• Faced with declining check volume, the Reserve Banks implement a process to better match national infrastructure with volumes. Thirteen offices discontinue check processing, while two others expand.

2004 — The U. S. Treasury chooses the Boston Fed to build and maintain the systems and networks for the Treasury’s Internet payments platform (IPP) initiative, which will allow government agencies to electronically procure and pay for goods and services.

  • The decision is made to move Boston check services to Windsor Locks, Connecticut, in early 2006.
  • The Center for Behavioral Economics opens at the Boston Fed to gain a better understanding of how economic decisions are made and to improve policy making.

2005 — The Bank forms the New England Public Policy Center to serve policy makers, policy analysts, and the public by conducting high-quality research on major policy issues that affect the region. In its first year, the Center addresses New England water supply, housing, and energy issues.

2006 — Boston check services move to Windsor Locks, Connecticut, where 34 percent of the Bank’s check volume is deposited in electronic image form by year-end.

2007 — Mayor Thomas Menino joins President Minehan in a ribbon-cutting ceremony for the newly renovated and highly secure Federal Reserve Plaza.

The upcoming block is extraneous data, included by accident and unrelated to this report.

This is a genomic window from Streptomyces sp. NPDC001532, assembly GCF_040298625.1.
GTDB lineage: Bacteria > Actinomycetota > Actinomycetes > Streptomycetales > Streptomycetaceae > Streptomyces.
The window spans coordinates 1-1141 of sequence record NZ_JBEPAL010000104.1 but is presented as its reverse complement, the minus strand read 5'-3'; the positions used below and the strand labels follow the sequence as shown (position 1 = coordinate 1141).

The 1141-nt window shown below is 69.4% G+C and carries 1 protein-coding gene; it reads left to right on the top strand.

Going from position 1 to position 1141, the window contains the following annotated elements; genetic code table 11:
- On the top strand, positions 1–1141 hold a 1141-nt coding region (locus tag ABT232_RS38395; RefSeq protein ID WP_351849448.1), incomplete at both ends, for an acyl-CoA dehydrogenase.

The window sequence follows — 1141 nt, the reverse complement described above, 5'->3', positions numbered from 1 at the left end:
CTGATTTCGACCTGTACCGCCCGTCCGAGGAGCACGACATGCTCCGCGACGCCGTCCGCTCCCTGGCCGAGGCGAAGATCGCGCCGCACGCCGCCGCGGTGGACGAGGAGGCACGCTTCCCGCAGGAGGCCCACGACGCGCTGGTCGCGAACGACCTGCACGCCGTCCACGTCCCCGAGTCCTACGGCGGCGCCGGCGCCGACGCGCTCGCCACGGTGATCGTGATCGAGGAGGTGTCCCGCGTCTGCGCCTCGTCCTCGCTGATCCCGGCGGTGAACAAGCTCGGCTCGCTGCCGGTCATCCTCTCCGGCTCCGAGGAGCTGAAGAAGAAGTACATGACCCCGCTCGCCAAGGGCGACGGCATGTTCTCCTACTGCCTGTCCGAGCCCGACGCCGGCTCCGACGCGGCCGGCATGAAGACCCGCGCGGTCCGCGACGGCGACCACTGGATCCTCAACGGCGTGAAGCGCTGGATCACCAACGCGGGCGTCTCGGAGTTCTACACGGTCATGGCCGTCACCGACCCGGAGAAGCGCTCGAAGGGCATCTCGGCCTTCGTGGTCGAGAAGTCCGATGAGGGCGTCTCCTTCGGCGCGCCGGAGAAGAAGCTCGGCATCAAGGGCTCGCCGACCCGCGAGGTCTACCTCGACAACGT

• After nearly 40 years of public service at the Federal Reserve, President Minehan retires; Eric Rosengren becomes President of the Boston Fed.
  • Escalating delinquency rates on subprime mortgages, falling house prices, and turbulent credit markets weaken the U.S. economy. Bank staff from several different departments collaborate to better understand the subprime mortgage crisis and lead an aggressive public outreach campaign.

2008 — The Bank organizes and co-sponsors a foreclosure-prevention workshop at Gillette Stadium in Foxborough, Massachusetts. About one-third of the 2,000 borrowers in attendance receive some kind of modification in their mortgages to help them try to avoid foreclosure.

  • The Windsor Locks, Connecticut check-processing facility closes; First District paper check services are consolidated with those of other Banks at the Federal Reserve Bank of Philadelphia.
  • The AMLF (asset-backed commercial paper money market mutual fund liquidity facility) opens. The Bank sets up the lending facility over one weekend, and provides $152 billion in loans in the first eight days of operation, providing much needed liquidity.

2009 — As mortgage foreclosures continue to climb, the Bank responds by organizing additional foreclosure-prevention workshops in Hartford and Boston.